Home Depot (NYSE:HD) set a record for annual sales in 2019, growing its revenues by 3.5% to $110.2 billion and delivering earnings per share (EPS) of $10.25.

The company also finished the year strong with fourth-quarter comparable-store sales increases of 5.3% globally and 5.2% in the United States. Total sales for the quarter came in at $25.8 billion, with earnings of $2.28 per share.

Those numbers were driven partly by an increase from one customer segment: big-ticket items.

A worker interacts with a customer at Home Depot.

Home Depot had a very strong year. Image source: Home Depot.

Home Depot goes big

"During the fourth quarter, big-ticket comp transactions -- or those over $1,000 -- which represent approximately 20% of U.S. sales were up double digits," said Merchandising Executive Vice President Ted Decker during the conference call. "The strength in our big-ticket sales was driven in part by the shift in our event timing, as well as strong performance in a number of other big-ticket categories."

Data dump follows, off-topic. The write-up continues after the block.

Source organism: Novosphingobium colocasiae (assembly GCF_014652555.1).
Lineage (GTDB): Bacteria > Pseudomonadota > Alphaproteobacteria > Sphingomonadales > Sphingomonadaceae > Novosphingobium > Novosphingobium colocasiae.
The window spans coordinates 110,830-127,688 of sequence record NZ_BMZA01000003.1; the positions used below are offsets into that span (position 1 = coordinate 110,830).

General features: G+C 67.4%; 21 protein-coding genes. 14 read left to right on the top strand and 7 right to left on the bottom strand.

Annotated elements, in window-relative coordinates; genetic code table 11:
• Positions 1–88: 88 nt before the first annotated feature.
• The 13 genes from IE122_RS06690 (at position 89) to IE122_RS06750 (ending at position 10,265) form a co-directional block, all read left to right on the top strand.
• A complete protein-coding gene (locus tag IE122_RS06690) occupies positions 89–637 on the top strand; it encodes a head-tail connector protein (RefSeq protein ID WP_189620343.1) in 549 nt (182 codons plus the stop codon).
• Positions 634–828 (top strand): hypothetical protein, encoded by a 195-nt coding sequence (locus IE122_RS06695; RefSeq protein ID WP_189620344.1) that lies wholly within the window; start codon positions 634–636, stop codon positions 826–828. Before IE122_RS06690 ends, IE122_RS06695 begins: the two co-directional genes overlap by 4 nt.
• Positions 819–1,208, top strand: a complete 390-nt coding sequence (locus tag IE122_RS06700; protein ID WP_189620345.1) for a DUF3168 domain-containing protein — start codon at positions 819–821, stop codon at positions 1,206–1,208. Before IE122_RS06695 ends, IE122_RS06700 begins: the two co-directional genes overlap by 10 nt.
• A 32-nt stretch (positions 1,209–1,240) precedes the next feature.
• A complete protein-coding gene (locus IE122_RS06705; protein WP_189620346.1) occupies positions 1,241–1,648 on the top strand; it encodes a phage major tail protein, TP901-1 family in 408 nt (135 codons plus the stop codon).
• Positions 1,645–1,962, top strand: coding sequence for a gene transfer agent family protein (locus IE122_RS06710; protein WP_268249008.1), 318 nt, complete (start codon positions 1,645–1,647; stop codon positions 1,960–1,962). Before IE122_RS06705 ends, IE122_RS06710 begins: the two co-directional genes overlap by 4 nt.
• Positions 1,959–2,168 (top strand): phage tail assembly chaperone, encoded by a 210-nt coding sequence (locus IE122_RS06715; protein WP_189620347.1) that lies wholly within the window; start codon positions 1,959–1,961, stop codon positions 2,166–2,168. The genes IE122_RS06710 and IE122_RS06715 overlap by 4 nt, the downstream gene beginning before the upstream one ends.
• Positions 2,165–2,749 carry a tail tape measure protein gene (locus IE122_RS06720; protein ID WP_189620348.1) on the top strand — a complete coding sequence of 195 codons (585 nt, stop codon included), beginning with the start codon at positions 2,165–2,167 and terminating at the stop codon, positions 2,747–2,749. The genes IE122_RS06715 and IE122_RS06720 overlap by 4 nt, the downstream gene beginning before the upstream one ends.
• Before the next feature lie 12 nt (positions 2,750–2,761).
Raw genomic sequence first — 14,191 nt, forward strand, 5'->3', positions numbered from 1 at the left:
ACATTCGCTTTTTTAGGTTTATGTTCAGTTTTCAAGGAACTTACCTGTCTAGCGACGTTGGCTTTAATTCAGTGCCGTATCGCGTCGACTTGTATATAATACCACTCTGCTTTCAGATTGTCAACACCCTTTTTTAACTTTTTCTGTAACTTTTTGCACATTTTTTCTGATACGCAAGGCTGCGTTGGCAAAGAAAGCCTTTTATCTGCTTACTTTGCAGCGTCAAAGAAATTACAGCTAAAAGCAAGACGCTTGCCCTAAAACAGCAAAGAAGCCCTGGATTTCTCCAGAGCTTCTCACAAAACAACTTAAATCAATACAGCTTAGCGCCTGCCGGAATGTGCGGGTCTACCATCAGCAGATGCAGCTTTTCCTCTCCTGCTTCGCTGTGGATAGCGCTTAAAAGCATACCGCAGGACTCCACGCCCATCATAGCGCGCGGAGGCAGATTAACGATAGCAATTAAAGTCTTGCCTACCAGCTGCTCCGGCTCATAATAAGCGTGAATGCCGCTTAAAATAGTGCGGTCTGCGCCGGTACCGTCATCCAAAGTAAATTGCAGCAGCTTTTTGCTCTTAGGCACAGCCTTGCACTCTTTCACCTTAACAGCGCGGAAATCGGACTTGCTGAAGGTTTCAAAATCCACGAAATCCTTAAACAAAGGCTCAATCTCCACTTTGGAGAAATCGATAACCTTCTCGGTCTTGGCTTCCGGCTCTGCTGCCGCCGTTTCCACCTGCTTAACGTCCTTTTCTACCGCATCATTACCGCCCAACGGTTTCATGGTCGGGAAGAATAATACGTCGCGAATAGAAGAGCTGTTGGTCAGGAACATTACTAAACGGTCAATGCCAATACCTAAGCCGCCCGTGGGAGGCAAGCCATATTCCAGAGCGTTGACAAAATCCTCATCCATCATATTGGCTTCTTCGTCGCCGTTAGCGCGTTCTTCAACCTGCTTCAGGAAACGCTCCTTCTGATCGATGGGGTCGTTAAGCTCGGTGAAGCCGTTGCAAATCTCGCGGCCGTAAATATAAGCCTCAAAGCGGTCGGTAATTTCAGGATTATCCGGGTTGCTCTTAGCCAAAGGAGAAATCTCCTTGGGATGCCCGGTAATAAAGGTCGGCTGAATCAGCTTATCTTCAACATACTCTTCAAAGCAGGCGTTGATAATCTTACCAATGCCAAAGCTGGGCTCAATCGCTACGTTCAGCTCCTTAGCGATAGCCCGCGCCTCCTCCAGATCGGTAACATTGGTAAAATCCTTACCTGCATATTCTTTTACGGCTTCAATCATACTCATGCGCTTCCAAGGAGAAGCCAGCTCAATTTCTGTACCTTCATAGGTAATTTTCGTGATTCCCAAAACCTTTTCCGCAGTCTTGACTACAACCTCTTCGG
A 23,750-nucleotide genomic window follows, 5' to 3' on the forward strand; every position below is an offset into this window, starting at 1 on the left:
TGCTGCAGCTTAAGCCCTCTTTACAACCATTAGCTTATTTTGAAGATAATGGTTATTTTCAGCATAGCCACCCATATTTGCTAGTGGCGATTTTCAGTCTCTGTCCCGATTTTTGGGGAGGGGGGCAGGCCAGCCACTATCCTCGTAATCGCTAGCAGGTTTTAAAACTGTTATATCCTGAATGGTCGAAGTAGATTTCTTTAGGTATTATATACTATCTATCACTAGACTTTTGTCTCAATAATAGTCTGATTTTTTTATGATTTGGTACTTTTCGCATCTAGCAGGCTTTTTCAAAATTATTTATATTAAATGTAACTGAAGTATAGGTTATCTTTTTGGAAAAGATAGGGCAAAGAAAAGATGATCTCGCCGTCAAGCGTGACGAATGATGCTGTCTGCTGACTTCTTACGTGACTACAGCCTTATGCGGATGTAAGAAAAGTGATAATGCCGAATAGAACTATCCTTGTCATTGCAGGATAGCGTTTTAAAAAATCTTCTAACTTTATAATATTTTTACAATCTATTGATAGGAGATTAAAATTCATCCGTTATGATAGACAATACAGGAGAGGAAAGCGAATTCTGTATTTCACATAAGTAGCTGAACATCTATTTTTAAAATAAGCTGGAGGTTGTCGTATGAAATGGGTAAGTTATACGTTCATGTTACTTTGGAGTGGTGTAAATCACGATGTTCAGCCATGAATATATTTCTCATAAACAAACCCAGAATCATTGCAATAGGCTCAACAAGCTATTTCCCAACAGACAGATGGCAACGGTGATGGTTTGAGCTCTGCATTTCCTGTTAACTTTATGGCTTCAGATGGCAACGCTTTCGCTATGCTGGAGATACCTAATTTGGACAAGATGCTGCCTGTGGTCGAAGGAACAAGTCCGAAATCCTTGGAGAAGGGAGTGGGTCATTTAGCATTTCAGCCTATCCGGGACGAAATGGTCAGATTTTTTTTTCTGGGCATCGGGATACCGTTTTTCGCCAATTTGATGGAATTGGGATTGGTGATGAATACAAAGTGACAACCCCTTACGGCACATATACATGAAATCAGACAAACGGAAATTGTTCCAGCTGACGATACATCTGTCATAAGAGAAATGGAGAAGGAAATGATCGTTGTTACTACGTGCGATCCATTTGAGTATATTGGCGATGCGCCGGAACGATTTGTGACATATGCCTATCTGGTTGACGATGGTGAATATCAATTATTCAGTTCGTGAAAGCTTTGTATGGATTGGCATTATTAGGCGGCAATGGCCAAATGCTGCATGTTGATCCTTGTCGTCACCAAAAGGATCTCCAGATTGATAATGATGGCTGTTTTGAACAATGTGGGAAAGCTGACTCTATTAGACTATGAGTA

In Q4, big-ticket categories including appliances, vinyl plank flooring, and the chain's installation services business all posted comps growth above the company average.

What does this mean for the home improvement giant?

Big-ticket sales are likely to slump if the U.S. economy enters a prolonged downturn. People tend to reduce their spending on big optional projects like home improvements when they grow more worried about their personal financial outlook.

Those, however, are short-term fears, and there may be an upswing in people taking on smaller do-it-yourself projects if the economy stumbles. In the long term, however, Home Depot has clearly established itself as the first-choice chain for homeowners and contractors alike. That's an incredibly strong position to be in, because home repairs can sometimes be delayed but, in most cases, they'll eventually need to be completed.